Adapting HIV NCDs | Globalization and Health | Volume 12, pp. 26-33
“A standardized and simplified M&E system would be central to successful provision and scale-up of NCD services in developing countries […] Thus, alongside developing context-appropriate NCD service delivery models and programs, the possibility of adapting HIV patient and program monitoring tools for NCD services should be assessed, especially if expansion of NCD services to primary health care (PHC) settings is to be considered. Although adapting and implementing such tools could place some demand on the country’s resources, it would be cheaper than developing tools from scratch.”
Background: Chronic non-communicable diseases (NCDs) have become a huge public health concern in developing countries. Many resource-poor countries facing this growing epidemic, however, lack systems for an organized and comprehensive response to NCDs. Lack of NCD national policy, strategies, treatment guidelines and surveillance and monitoring systems are features of health systems in many developing countries. Successfully responding to the problem requires a number of actions by the countries, including developing context-appropriate chronic care models and programs and standardization of patient and program monitoring tools.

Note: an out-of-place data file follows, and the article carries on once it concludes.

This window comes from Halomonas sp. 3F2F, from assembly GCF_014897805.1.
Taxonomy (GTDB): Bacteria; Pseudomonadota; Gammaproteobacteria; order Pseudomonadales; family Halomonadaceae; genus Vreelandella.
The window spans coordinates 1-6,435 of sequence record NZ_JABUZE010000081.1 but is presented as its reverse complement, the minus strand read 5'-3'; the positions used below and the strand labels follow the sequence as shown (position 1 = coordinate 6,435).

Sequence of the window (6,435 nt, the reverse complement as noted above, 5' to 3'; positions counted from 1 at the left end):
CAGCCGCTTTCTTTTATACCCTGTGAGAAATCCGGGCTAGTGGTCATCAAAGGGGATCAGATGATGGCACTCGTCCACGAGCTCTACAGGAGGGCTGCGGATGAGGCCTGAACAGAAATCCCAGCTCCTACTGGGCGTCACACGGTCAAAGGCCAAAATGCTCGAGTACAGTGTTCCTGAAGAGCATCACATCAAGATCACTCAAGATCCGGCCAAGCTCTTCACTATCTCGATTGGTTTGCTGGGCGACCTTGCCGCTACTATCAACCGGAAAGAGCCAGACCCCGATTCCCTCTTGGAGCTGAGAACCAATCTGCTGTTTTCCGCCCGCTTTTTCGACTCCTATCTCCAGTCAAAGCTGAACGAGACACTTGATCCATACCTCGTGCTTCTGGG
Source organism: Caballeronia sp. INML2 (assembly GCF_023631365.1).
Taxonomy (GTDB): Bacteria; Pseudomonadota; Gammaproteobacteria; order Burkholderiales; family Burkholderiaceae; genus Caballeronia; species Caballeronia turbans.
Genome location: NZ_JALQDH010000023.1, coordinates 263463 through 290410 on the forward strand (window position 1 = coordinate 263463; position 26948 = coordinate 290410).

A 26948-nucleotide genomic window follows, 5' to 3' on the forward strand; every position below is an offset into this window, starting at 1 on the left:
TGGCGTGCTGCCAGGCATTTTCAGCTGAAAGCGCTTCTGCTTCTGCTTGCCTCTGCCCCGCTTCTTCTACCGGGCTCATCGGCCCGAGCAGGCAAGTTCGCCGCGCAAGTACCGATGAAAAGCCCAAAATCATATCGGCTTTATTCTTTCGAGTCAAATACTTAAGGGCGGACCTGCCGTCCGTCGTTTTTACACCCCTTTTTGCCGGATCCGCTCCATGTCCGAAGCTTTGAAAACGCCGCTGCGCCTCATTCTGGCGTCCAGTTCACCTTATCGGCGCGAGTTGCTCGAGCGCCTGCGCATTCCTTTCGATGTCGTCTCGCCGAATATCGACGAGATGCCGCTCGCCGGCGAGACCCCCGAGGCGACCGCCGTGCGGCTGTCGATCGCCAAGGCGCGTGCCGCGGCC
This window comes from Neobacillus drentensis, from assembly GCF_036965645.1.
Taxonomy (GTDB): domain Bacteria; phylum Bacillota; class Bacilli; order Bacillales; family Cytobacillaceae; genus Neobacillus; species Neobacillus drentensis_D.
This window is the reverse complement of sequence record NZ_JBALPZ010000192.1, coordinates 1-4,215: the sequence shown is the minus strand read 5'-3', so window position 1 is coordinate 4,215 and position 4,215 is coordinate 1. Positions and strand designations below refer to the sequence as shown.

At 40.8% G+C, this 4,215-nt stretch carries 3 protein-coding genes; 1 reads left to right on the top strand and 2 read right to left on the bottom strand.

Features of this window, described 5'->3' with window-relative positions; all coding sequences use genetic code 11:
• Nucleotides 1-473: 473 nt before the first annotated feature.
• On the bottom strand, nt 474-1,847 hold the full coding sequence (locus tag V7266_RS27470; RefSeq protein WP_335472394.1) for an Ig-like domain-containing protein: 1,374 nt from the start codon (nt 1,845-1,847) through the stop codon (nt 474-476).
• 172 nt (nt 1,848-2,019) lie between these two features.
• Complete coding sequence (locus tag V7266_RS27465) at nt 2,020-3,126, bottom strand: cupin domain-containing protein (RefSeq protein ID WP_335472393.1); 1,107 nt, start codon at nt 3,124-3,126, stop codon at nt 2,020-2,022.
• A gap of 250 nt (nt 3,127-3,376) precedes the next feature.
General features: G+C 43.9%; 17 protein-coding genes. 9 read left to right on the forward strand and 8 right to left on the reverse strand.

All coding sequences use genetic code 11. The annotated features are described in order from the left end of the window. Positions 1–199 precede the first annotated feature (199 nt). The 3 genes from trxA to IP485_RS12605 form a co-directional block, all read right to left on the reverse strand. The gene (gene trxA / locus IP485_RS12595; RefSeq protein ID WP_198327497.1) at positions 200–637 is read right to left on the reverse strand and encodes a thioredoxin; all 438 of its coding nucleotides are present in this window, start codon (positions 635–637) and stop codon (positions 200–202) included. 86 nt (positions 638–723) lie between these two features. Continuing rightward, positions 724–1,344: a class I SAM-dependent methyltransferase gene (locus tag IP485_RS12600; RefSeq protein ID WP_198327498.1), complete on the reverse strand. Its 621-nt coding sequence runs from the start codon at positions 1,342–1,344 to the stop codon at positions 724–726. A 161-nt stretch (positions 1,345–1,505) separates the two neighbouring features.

Methods: In this cross-sectional qualitative study we assessed existing monitoring and evaluation (M&E) tools used for NCD services in Ethiopia. Since HIV care and treatment program is the only large-scale chronic care program in the country, we explored the M&E tools being used in the program and analyzed how these tools might be adapted to support NCD services in the country. Document review and in-depth interviews were the main data collection methods used. The interviews were held with health workers and staff involved in data management purposively selected from four health facilities with high HIV and NCD patient load. Thematic analysis was employed to make sense of the data.
Results: Our findings indicate the apparent lack of information systems for NCD services, including the absence of standardized patient and program monitoring tools to support the services. We identified several HIV care and treatment patient and program monitoring tools currently being used to facilitate intake process, enrolment, follow up, cohort monitoring, appointment keeping, analysis and reporting. Analysis of how each tool being used for HIV patient and program monitoring can be adapted for supporting NCD services is presented.
Conclusion: Given the similarity between HIV care and treatment and NCD services and the huge investment already made to implement standardized tools for HIV care and treatment program, adaptation and use of HIV patient and program monitoring tools for NCD services can improve NCD response in Ethiopia through structuring services, standardizing patient care and treatment, supporting evidence-based planning and providing information on effectiveness of interventions.